The activities of gangs in Mumbai in the 1970s and ’80s were centred around smuggling, and the two chief gangs involved in this were the Haji Mastan gang, headed by the docks smuggler, and the Pathan gang of Karim Lala, Arvind Dholakia and Sukhar Narain Bakhia.
While Mastan’s gang was active in Mumbai, the Pathan gang mainly operated at the ports in Gujarat, Daman and Diu.
The main items smuggled in were imported textiles, gold, silver, Swiss-Japanese watches and electronics equipment.
The gangs’ need for ‘protection’ of the smuggled consignments during transit, that is, after the items had been brought out of the docks, resulted in the rise of other small but highly organised gangs.
Dawood Ibrahim and his brother Shabbir headed one such gang that carried out its activities in south Mumbai, chiefly in Bhendi Bazaar and Nagpada and the stretch from Dongri to Crawford Market.
Dawood’s gang, which provided protection to Mastan’s vehicles, came into direct conflict with the Pathan gang which engaged hardened criminals such as Ayub Lala, Alam Zeb, Saeed
Batla, Jaffar Siddiqui and Mehmood Kalya in the protection business. Periodic clashes between the gangs were reported as the Pathan gang was also operational in the Mazagaon, Byculla and JJ Hospital areas, where Dawood’s men were active.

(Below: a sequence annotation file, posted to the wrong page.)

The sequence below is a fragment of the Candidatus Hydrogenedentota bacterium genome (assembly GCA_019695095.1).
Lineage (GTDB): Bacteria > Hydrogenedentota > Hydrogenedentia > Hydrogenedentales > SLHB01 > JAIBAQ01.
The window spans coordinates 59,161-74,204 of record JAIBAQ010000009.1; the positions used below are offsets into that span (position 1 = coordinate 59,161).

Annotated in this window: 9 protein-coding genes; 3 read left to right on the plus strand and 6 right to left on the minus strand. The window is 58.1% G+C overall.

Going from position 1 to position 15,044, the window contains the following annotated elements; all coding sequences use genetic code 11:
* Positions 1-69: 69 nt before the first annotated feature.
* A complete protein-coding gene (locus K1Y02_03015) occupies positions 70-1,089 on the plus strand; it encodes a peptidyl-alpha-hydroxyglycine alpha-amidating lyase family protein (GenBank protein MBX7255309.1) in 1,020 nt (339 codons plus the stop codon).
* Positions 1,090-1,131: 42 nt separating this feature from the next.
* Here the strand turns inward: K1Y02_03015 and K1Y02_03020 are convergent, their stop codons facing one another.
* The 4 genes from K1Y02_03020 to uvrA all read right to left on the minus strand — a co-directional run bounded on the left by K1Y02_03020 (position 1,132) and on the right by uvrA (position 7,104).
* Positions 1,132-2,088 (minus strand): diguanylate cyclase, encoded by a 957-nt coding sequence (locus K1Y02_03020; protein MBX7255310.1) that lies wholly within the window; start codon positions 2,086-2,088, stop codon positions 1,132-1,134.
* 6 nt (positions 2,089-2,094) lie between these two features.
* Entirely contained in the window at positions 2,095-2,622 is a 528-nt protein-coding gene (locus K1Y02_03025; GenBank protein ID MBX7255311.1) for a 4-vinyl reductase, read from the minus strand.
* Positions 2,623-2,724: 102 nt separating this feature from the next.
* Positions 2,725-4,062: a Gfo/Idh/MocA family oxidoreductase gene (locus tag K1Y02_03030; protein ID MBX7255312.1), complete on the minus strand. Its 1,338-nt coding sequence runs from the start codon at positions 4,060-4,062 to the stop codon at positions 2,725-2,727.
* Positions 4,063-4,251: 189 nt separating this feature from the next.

Vardarajan Mudaliar then dominated the illicit liquor trade from his stronghold of Dharavi-Matunga and made the most of the prohibition era.
Country liquor, brewed from his makeshift breweries, was supplied not only all over Maharashtra but also to neighbouring states.
In the mill districts of central and south-central Mumbai, the matka business was flourishing, and various small gangs, including those led by Rajan Nair (Bada Rajan), Rama Naik and Manya Surve, entered the trade.
Dawood’s gang was on good terms with Varda and provided protection to the latter’s stock of illicit liquor when it was transported out of Mumbai.